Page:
A fecal dysbiosis index (DI) was also performed in all dogs of this study. Now some of you may already be familiar with this test, but others may have less experience. To give a brief explanation, the fecal DI is a commercially-available assay that uses PCR technology to determine the abundance of both total bacteria and the abundances of 7 specific bacterial taxa, all of which are relevant to canine GI health. The assay uses a mathematical algorithm that incorporates the abundances of these taxa to produce a single numeric value (AlShawaqfeh). This single value can then be used as a marker to indicate whether the dog’s GI microbiome is normal or abnormal. In adult dogs, a DI value less than zero suggests a healthy microbiota, but remember that here we are looking at puppies, not adults!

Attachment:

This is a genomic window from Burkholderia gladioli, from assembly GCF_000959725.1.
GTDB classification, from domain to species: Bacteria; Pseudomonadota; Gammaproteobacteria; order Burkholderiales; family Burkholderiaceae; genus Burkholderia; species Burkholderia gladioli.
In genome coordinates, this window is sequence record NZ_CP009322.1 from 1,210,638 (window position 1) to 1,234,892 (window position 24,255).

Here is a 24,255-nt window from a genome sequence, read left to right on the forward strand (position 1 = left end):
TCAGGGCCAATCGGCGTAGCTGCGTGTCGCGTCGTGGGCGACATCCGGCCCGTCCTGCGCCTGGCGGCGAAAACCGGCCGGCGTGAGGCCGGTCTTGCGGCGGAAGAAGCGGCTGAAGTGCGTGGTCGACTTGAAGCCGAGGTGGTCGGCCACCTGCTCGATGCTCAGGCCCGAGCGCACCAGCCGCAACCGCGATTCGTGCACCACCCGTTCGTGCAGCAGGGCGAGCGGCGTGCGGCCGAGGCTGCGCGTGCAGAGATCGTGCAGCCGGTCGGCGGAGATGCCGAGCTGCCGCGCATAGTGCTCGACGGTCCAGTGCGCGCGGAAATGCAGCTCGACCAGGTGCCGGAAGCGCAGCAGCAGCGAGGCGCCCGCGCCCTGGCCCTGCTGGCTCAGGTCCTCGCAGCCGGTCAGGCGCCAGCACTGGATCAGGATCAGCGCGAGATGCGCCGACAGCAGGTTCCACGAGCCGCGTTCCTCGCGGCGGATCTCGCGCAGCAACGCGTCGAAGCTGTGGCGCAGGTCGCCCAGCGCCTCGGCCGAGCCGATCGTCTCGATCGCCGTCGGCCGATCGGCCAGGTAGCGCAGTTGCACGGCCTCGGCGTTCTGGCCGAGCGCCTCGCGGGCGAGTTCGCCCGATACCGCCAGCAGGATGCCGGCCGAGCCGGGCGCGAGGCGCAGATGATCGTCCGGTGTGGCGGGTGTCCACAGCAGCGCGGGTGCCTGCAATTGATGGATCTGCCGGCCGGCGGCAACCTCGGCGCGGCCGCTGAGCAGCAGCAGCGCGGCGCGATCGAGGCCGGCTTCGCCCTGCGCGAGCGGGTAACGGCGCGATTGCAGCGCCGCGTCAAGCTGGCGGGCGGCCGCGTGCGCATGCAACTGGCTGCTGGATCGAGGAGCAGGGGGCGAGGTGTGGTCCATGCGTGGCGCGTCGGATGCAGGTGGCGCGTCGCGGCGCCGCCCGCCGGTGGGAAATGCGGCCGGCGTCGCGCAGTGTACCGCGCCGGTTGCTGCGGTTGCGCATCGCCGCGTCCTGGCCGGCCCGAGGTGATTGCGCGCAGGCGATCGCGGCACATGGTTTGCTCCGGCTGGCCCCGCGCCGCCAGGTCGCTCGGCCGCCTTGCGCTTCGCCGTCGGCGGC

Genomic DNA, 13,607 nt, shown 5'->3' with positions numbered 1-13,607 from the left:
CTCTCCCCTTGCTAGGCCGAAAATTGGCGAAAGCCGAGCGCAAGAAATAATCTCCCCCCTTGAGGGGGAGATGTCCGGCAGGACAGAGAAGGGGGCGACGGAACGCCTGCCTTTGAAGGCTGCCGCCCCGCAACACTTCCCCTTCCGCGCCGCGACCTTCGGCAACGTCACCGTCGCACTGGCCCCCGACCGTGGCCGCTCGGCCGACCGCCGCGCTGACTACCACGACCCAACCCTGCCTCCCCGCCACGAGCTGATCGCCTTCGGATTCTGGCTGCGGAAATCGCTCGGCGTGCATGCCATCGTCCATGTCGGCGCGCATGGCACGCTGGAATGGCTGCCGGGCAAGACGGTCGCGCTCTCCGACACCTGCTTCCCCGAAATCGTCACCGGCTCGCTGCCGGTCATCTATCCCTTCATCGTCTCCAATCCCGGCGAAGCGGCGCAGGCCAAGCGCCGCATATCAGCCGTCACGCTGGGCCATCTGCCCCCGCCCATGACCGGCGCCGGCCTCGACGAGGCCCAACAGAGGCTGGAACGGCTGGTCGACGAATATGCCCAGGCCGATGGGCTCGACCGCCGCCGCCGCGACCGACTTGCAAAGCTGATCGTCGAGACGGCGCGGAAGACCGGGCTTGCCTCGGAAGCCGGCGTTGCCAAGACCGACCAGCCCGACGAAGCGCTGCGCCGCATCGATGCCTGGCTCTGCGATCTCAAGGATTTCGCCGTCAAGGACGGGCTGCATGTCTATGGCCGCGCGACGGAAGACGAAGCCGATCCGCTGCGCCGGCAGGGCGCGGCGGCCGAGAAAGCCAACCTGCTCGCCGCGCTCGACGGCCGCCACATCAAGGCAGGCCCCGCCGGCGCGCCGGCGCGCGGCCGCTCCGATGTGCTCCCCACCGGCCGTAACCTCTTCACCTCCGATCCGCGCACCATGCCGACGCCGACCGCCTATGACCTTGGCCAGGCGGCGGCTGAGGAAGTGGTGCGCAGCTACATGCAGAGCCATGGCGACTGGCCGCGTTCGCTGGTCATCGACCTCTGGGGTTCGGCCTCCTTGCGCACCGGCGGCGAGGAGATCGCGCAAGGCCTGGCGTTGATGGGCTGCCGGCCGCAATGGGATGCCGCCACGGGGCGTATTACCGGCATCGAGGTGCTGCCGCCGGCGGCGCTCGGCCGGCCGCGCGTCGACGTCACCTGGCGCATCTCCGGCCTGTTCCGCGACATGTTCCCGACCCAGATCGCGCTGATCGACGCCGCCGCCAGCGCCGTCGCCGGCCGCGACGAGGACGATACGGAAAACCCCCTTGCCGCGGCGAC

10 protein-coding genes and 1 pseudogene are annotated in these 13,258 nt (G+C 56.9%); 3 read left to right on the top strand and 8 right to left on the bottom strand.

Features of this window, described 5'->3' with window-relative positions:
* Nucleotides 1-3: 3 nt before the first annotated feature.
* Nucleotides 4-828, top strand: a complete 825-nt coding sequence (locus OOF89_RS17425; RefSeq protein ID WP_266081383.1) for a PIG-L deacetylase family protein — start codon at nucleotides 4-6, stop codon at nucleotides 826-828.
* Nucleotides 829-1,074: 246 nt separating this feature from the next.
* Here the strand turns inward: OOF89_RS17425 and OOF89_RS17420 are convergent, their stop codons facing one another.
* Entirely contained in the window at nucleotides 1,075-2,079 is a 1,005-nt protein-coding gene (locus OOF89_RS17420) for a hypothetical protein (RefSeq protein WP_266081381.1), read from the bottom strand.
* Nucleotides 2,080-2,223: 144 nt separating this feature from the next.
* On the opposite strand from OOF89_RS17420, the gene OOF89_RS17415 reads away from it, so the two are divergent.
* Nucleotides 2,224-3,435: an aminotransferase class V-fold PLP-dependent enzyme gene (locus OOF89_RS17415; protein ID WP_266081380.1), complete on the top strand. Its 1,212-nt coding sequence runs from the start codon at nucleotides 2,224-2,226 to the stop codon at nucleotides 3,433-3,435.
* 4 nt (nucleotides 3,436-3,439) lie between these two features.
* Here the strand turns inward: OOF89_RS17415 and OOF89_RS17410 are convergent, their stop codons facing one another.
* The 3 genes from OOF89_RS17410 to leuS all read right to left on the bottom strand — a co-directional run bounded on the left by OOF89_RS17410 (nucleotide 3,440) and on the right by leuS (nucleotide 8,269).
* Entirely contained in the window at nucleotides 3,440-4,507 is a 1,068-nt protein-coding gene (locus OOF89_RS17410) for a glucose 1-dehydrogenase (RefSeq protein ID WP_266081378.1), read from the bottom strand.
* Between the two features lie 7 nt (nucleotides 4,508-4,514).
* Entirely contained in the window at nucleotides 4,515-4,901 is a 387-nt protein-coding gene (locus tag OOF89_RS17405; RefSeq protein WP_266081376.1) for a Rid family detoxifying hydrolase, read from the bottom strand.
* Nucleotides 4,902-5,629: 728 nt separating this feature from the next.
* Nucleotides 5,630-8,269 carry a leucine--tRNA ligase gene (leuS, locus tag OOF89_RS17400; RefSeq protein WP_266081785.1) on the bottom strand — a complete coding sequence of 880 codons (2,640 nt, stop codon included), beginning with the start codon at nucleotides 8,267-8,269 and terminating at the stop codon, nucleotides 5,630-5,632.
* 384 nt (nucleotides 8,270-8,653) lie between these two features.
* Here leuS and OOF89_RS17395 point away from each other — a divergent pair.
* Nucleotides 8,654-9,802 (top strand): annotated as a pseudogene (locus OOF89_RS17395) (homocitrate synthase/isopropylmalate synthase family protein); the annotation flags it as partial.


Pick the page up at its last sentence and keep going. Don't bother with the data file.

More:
Clearly, these investigators sought to learn as much as possible from these pups’ fecal samples, so let’s hear some results! First of all, in this population, the authors found that the DI was significantly higher in puppies between 1-6 weeks of age than in dogs greater than 1 year of age. In other words, the DI was higher in young puppies than in adults. Recall that a negative value is indicative of health in adults, so knowing that a higher value is present in clinically healthy puppies is valuable information for clinicians interpreting DI results. When examining specific bacterial taxa, the investigators found a number of differences between age groups. For instance, Faecalibacterium, Blautia, and Fusobacterrium were lower in puppies of certain age groups as compared to adults, whereas Streptococcus and E. coli were increased in several age groups of puppies. Overall total abundance of bacteria was actually higher in the 3-6 week old puppies as compared to adults.